[Elliott Carter] walked out of Orchestra Hall before the [Chicago Symphony's] 1984 performance of his Symphony of Three Orchestras because he objected to the seemingly flippant tone of conductor Leonard Slatkin's spoken introduction.
John von Rhein, "Composer Elliott Carter has chosen a difficult road", Chicago Tribune, November 22, 1992.
I always like to talk about a difficult piece before I perform it. ... I meant no disrespect to Mr. Carter. Simply because I don't like a particular piece of music doesn't mean I can't lead a performance. I even recorded the Pachelbel canon.
... On the other hand, I still don't like Mr. Carter's symphony. ... I don't hear much in his work at all. It's just a series of mathematical gestures, piled on with needless complexity.
Conductor Leonard Slatkin speaking to Tim Page in "An American Conductor Succeeds at Home", New York Times, May 20, 1984.
I take it as obvious that Leonard Slatkin's remarks in the above New York Times interview are those of an arrogant asshole with a seriously underdeveloped musical mind and a grotesquely inflated sense of self-importance. What caught my eye in this interview, however, was not so much Slatkin's display of philistinism and rudeness - he isn't the only baton-waving hack to have insulted Elliott Carter - as his bragging about having performed musical works he actively dislikes. Slatkin's musical masochism made me wonder if, aside from being irrational, it is unethical for a musician to give public performances of music he actively dislikes and which he is not contractually obligated to perform.
To my surprise I was unable to come up with a convincing answer. On the one hand, it seems that if a performance is competent enough to please experienced listeners, then the musician's feelings about the work should have no moral significance because they are irrelevant to the transaction taking place in a concert hall. On the other hand, it seems implausible that a musician could give his best to works he finds distasteful. In that case, the listener, even if satisfied with the performance, would end up being cheated by the musician's diminished commitment to the music.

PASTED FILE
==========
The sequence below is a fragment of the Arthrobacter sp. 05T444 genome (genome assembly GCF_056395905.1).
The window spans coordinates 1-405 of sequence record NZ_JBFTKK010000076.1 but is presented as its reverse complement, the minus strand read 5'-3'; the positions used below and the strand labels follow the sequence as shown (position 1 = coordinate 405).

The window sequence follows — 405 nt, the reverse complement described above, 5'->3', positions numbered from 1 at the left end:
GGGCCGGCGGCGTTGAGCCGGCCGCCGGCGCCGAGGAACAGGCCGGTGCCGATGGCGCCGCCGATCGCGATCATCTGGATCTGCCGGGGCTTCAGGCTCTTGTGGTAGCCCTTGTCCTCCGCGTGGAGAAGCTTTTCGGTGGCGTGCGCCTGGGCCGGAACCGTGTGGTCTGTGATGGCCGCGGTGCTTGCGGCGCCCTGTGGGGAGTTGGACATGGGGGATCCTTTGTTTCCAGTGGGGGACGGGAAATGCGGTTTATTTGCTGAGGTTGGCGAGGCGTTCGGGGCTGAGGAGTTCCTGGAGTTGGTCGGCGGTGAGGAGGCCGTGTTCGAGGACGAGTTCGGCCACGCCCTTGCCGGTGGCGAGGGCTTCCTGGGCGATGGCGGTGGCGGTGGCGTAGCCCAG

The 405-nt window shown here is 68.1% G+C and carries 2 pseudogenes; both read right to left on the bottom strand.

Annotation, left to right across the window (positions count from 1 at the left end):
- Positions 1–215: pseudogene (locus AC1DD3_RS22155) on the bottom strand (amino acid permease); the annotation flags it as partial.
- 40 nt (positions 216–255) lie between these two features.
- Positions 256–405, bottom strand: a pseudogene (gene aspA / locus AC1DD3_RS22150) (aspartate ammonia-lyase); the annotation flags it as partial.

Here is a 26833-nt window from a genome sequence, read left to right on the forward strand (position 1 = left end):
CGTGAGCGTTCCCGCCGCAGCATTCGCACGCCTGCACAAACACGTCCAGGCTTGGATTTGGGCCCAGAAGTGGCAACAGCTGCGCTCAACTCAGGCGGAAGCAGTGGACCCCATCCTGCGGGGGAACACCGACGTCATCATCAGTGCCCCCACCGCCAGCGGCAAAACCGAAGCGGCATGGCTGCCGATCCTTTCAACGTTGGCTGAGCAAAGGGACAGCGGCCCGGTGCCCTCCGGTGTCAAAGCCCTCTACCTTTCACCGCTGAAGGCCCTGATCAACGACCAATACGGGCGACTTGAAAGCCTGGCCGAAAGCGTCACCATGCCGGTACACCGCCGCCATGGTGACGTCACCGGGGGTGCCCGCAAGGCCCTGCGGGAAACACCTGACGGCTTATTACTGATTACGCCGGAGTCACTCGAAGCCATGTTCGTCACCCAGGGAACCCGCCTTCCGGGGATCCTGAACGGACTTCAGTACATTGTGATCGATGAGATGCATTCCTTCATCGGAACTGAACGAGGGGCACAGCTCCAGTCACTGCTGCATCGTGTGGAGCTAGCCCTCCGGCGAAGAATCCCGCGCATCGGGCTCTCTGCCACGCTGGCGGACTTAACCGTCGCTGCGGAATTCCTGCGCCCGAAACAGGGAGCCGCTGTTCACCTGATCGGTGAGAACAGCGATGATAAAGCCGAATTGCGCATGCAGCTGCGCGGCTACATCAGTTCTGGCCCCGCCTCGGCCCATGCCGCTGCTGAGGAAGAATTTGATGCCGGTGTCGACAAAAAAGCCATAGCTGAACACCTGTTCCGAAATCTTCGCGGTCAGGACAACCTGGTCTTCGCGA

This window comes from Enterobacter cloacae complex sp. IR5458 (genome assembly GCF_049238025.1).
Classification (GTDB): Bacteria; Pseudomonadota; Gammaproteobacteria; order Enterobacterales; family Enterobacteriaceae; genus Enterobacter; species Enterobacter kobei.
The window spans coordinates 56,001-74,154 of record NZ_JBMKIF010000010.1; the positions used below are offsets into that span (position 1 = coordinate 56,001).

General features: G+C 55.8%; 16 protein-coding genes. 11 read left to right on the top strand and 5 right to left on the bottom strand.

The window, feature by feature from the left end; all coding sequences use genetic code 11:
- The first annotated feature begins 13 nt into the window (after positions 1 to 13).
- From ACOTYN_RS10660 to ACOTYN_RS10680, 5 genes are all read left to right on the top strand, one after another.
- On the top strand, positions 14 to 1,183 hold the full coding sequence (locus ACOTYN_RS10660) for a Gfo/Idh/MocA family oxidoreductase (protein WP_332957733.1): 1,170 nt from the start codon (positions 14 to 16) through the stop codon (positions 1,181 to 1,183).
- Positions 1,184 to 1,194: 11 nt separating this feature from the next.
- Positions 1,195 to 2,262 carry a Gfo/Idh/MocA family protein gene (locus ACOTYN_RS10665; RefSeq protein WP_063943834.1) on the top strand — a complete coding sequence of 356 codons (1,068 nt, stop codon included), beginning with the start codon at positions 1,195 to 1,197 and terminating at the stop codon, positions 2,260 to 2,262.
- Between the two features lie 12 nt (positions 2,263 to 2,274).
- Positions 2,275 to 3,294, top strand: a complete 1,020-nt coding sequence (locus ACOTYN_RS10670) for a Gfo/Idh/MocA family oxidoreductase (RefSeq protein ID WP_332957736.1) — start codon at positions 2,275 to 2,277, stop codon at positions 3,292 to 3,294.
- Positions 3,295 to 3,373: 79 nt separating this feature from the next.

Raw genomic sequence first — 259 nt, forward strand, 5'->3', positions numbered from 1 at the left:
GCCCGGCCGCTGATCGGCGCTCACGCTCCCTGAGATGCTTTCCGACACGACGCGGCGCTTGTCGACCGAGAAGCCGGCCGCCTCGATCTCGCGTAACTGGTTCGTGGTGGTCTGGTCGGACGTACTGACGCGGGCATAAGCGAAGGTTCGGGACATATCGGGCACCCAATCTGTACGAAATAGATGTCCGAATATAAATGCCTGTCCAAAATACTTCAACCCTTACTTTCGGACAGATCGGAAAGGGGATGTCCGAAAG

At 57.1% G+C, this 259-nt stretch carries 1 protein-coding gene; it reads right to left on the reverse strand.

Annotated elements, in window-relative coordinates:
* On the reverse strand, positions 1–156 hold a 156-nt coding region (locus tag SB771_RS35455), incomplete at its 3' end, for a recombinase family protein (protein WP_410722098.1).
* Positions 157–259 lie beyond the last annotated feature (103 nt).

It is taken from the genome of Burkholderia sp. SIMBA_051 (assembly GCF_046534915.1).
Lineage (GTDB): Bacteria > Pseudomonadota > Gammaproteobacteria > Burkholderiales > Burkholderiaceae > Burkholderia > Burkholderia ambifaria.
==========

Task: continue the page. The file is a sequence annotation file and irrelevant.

Since both positions seemed defensible, I decided to abandon further scrutiny and instead listen, once again, to Carter's Symphony of Three Orchestras - a complex work, to be sure, but one which, as a musical portrait of Manhattan, is no less vivid and dramatic than any of Richard Strauss' programmatic tone poems. From a seagull circling high above the Brooklyn Bridge (the long and breathtakingly atmospheric trumpet solo with which this work begins) to the distant din of car horns and sirens familiar to anyone who had lived in a high-floor apartment near one of Manhattan's busy avenues (the obsessively repetitive woodwinds in the closing bars), it is hard not to think of Carter's symphony as a modernist love letter to New York City. The full meaning of this love letter may reveal itself only gradually and with some difficulty, but then this is characteristic of anything that deserves to be called a work of art.
 It is unfortunate that the only readily accessible recording of Carter's symphony is the poorly edited Sony CD re-issue of the 1977 studio recording conducted by Boulez. (The original CBS Lp had much better editing, although it still needed at least 15% reduction in the artificially boosted volume of the first 4 minutes.) I got the full measure of this work only after I came across the 1986 live FM broadcast of the performance by the Philadelphia Orchestra under Dennis Russell Davies. The performance may not be perfect, which is understandable given that the orchestra had very little if any experience with advanced modernist music after the 1936 departure of its musically adventurous director Leopold Stokowski. Yet it allowed me to grasp the structural organization and the emotional significance of the symphony far better than Boulez' s studio recording.